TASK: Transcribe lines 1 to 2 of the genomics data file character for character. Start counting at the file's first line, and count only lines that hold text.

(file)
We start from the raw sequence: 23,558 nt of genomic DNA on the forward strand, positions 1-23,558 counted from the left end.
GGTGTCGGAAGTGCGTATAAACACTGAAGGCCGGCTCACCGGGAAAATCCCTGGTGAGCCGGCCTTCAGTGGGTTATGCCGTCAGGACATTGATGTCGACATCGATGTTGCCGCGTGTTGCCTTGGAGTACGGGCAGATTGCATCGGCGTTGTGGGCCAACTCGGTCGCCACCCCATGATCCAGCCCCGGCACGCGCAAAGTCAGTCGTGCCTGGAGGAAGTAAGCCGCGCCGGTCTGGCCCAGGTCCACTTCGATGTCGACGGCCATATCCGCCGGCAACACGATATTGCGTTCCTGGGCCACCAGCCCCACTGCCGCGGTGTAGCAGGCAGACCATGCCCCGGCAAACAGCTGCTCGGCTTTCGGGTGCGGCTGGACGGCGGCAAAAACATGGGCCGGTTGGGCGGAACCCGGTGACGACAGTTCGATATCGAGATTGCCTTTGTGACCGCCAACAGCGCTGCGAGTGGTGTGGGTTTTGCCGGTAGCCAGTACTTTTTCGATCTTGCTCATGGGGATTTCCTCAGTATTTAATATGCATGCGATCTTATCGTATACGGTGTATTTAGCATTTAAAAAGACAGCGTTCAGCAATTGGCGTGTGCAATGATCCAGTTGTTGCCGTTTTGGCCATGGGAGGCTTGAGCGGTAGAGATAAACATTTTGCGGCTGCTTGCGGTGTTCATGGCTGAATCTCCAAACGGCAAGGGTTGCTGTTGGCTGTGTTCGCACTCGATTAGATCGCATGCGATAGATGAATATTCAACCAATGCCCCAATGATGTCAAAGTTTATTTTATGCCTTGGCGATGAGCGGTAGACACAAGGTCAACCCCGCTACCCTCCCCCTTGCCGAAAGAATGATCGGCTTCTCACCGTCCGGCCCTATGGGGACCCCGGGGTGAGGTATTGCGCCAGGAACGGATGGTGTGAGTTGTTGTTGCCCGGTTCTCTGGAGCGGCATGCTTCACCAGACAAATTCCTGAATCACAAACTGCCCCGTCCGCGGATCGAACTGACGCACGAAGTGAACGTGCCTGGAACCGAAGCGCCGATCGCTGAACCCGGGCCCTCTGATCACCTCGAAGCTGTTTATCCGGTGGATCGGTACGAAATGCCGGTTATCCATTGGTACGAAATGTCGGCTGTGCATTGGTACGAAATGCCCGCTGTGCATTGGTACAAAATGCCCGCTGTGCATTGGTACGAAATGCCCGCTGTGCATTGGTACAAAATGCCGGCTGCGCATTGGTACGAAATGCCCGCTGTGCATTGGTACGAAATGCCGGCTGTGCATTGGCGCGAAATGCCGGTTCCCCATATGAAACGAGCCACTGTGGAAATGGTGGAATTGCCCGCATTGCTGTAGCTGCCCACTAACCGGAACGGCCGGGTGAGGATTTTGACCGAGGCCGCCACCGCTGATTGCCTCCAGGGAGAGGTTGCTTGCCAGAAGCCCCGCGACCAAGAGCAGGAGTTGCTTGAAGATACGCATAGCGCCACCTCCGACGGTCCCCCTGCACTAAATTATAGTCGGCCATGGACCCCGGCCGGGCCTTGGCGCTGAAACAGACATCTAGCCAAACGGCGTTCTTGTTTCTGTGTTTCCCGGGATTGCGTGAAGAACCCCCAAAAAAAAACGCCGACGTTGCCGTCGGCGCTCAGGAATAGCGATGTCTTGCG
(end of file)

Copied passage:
We start from the raw sequence: 23,558 nt of genomic DNA on the forward strand, positions 1-23,558 counted from the left end.
GGTGTCGGAAGTGCGTATAAACACTGAAGGCCGGCTCACCGGGAAAATCCCTGGTGAGCCGGCCTTCAGTGGGTTATGCCGTCAGGACATTGATGTCGACATCGATGTTGCCGCGTGTTGCCTTGGAGTACGGGCAGATTGCATCGGCGTTGTGGGCCAACTCGGTCGCCACCCCATGATCCAGCCCCGGCACGCGCAAAGTCAGTCGTGCCTGGAGGAAGTAAGCCGCGCCGGTCTGGCCCAGGTCCACTTCGATGTCGACGGCCATATCCGCCGGCAACACGATATTGCGTTCCTGGGCCACCAGCCCCACTGCCGCGGTGTAGCAGGCAGACCATGCCCCGGCAAACAGCTGCTCGGCTTTCGGGTGCGGCTGGACGGCGGCAAAAACATGGGCCGGTTGGGCGGAACCCGGTGACGACAGTTCGATATCGAGATTGCCTTTGTGACCGCCAACAGCGCTGCGAGTGGTGTGGGTTTTGCCGGTAGCCAGTACTTTTTCGATCTTGCTCATGGGGATTTCCTCAGTATTTAATATGCATGCGATCTTATCGTATACGGTGTATTTAGCATTTAAAAAGACAGCGTTCAGCAATTGGCGTGTGCAATGATCCAGTTGTTGCCGTTTTGGCCATGGGAGGCTTGAGCGGTAGAGATAAACATTTTGCGGCTGCTTGCGGTGTTCATGGCTGAATCTCCAAACGGCAAGGGTTGCTGTTGGCTGTGTTCGCACTCGATTAGATCGCATGCGATAGATGAATATTCAACCAATGCCCCAATGATGTCAAAGTTTATTTTATGCCTTGGCGATGAGCGGTAGACACAAGGTCAACCCCGCTACCCTCCCCCTTGCCGAAAGAATGATCGGCTTCTCACCGTCCGGCCCTATGGGGACCCCGGGGTGAGGTATTGCGCCAGGAACGGATGGTGTGAGTTGTTGTTGCCCGGTTCTCTGGAGCGGCATGCTTCACCAGACAAATTCCTGAATCACAAACTGCCCCGTCCGCGGATCGAACTGACGCACGAAGTGAACGTGCCTGGAACCGAAGCGCCGATCGCTGAACCCGGGCCCTCTGATCACCTCGAAGCTGTTTATCCGGTGGATCGGTACGAAATGCCGGTTATCCATTGGTACGAAATGTCGGCTGTGCATTGGTACGAAATGCCCGCTGTGCATTGGTACAAAATGCCCGCTGTGCATTGGTACGAAATGCCCGCTGTGCATTGGTACAAAATGCCGGCTGCGCATTGGTACGAAATGCCCGCTGTGCATTGGTACGAAATGCCGGCTGTGCATTGGCGCGAAATGCCGGTTCCCCATATGAAACGAGCCACTGTGGAAATGGTGGAATTGCCCGCATTGCTGTAGCTGCCCACTAACCGGAACGGCCGGGTGAGGATTTTGACCGAGGCCGCCACCGCTGATTGCCTCCAGGGAGAGGTTGCTTGCCAGAAGCCCCGCGACCAAGAGCAGGAGTTGCTTGAAGATACGCATAGCGCCACCTCCGACGGTCCCCCTGCACTAAATTATAGTCGGCCATGGACCCCGGCCGGGCCTTGGCGCTGAAACAGACATCTAGCCAAACGGCGTTCTTGTTTCTGTGTTTCCCGGGATTGCGTGAAGAACCCCCAAAAAAAAACGCCGACGTTGCCGTCGGCGCTCAGGAATAGCGATGTCTTGCG